• Present and potential water conflict hotspots • As water supply decreases, tensions will increase as different players try to access common water supplies • Many conflicts are transboundary in nature, either between states or countries Insert Figure 2.11 page 47 River basins currently in dispute River basins at risk in the future Large International drainage basins Zambezi Orange Okavango La Plata Mekong Ganges Ob Lake Chad Nile hotly disputed between Ethiopia and Sudan ,who control its headwaters, and Egypt . Tigris-Euphrates Iraq + Syria concerns that Turkey’s GAP project will divert their water The Aral Sea, an inland drainage basin, once the world’s 4th largest inland lake has shrunk sine the 1950s after the 2 rivers feeding it: the Amu Dayra and Syr Darya were diverted for irrigation. By 2007 the sea was 10% of original volume and split into 2 lakes. The ex soviet states are in conflict: Uzbekistan , Turkmenistan and Kazakstan. Colorado: disputes between the 7 US states and Mexico it flows through. The river is so overused, that it no longer reaches the sea!. 90% abstracted before reaches Mexico Note: although there have been rising tensions globally, many areas demonstrate effective management to diffuse the situation and create more equitable and sustainable demand-supply balance, such as the Mekong River Committee,& the Nile River Initiative
  • Colorado river basin: Geographical location Name the states who share the River basin
  • During the past 50 years this once free flowing river has been tamed by a gigantic plumbing system consisting of • 14 major dams and reservoirs. • hundreds of smaller dams. • a network of aqueducts and canals that supply water to farmers, ranchers and cities.
  • Today, this domesticated river provides….. • electricity (from hydroelectric plants at major dams) • water for more than 25 million people in 7 states • water used to produce about 15% of the nation's produce and livestock • multi-billion recreation industry of – whitewater rafting – boating – fishing – camping – hiking • enjoyed by 15 million people a year.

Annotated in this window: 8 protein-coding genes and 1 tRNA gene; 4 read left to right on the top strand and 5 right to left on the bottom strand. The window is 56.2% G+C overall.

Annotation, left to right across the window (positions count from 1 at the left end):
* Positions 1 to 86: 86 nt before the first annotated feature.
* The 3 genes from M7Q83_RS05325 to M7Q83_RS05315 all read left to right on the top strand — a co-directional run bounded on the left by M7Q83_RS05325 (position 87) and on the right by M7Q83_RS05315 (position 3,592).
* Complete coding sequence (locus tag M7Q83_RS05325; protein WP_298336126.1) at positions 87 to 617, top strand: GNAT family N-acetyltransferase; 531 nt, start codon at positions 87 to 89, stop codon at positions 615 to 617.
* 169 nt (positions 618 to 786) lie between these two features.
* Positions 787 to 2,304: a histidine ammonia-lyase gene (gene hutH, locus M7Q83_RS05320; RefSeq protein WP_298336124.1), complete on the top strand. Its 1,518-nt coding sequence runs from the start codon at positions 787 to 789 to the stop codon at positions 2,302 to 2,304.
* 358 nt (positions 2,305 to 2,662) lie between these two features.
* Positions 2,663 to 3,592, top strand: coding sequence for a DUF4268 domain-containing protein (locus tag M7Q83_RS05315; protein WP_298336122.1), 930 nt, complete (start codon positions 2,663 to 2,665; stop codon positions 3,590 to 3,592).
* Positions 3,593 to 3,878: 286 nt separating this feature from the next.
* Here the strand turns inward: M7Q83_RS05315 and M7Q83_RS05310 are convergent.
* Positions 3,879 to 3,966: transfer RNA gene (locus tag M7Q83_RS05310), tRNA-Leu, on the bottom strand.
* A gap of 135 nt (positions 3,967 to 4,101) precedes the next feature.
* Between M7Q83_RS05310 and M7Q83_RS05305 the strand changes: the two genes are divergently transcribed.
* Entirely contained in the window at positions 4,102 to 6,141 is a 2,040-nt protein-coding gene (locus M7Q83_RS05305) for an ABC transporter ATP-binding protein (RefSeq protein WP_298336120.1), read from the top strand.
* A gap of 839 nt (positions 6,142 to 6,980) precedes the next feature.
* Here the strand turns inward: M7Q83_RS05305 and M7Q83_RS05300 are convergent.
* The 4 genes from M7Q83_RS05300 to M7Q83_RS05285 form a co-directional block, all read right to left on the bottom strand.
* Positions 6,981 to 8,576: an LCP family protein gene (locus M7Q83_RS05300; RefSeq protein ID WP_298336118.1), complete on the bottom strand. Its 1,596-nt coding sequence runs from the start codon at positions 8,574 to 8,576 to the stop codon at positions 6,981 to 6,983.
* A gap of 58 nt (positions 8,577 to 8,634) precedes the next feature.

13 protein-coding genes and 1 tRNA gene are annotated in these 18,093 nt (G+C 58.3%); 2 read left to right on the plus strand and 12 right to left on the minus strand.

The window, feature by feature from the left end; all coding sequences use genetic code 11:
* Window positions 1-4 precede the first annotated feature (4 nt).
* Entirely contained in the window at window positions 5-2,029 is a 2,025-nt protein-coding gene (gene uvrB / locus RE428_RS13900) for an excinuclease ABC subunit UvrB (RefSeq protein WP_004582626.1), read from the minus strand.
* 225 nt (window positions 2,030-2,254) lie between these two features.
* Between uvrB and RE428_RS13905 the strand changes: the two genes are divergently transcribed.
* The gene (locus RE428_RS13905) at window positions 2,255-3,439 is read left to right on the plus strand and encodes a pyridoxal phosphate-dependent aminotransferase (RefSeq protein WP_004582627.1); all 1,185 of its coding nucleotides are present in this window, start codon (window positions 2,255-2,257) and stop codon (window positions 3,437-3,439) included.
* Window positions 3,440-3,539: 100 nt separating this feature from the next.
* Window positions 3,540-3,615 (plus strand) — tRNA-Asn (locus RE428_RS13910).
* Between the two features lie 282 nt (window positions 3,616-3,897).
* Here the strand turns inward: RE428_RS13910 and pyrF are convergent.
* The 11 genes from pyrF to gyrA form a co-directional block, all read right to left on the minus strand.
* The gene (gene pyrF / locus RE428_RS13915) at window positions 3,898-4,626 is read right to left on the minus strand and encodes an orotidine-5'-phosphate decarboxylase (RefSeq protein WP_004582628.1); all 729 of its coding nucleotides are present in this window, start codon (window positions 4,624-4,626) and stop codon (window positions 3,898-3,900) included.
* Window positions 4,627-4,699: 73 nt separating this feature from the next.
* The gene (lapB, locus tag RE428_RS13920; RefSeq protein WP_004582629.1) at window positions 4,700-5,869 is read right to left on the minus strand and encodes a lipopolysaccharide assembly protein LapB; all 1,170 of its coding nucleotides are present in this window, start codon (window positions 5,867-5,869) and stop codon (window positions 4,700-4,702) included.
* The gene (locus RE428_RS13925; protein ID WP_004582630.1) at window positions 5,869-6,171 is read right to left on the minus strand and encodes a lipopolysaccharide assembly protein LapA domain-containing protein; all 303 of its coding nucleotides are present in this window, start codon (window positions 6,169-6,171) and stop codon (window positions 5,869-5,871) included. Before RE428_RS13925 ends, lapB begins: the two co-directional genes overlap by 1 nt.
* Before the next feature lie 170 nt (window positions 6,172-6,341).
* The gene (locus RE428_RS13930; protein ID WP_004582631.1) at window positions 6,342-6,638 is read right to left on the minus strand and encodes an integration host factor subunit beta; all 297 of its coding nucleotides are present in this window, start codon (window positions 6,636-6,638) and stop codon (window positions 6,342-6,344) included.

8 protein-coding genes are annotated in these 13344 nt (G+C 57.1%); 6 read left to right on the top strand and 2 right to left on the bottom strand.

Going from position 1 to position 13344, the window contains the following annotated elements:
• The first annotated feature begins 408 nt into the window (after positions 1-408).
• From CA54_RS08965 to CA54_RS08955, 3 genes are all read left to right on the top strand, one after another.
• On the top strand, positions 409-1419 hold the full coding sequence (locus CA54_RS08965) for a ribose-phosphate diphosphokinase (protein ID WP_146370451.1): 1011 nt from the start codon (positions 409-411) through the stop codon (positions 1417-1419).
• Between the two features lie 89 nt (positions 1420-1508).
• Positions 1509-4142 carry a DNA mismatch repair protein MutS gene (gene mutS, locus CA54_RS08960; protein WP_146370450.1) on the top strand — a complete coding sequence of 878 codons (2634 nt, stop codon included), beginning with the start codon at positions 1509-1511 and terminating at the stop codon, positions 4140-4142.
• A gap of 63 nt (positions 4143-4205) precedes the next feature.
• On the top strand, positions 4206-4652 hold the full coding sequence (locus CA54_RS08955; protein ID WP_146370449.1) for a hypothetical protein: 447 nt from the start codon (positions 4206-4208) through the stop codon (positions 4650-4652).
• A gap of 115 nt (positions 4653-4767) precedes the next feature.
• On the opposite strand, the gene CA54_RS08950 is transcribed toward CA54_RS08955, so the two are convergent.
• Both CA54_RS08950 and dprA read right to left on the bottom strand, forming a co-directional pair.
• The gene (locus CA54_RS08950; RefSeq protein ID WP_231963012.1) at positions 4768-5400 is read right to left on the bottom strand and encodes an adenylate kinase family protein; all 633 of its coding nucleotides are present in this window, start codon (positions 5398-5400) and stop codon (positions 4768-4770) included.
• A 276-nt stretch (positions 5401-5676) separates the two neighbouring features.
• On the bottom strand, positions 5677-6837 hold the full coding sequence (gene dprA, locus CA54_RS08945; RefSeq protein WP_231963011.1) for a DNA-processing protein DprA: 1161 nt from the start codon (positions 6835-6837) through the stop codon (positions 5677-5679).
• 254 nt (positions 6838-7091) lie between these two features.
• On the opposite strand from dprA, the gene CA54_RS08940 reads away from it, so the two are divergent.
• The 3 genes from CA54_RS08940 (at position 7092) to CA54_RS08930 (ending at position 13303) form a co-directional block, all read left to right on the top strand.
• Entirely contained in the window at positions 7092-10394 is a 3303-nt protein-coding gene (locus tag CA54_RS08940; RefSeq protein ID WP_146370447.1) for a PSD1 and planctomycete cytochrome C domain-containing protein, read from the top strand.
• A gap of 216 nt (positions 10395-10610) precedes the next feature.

• Why is it like this?
  • Why is there conflict over the water resources? Why would these people all have different views?
  • Solutions?
  • Glen Canyon and Lake Powell
  • Take away this tamed river and….. • Las Vegas, Nevada would be a mostly uninhabited desert area. • San Diego, California (which gets 70% of its water from the Colorado), could not support its present population. • California's Imperial Valley (which grows a major portion of the nation's vegetables would consist mostly of cactus and mesquite plants.
  • Three major problems are associated with use of this river's water: • the Colorado River basin includes some of the driest lands in the US. • Legal pacts in 1922 and 1944 allocate more water to the states in the river's upper basin (Wyoming, Utah, Colorado and New Mexico) and lower basin (Arizona, Nevada and California) and to Mexico, than now flows through the river, even in years without a drought. • because of so many withdrawals, the river rarely makes it to the Gulf of California. http://news.bbc.co.uk/2/hi/americas/7506405.stm http://news.bbc.co.uk/2/hi/americas/7507701.stm
  • Colorado River drought • The south-western US is suffering its eighth consecutive year of drought. There are concerns that the Colorado River, which has sustained life in the area for thousands of years, can no longer meet the needs of the tens of millions of people living in major cities such as Las Vegas and Los Angeles. http://news.bbc.co.uk/2/hi/americas/7506405. stm
  • Colorado River case study….. 1. Where is the case study located 2. Why is there an issue? (who are the different users?/ what do they want water for?) 3. What was done about it? 4. When did this happen? 5. Who has benefited?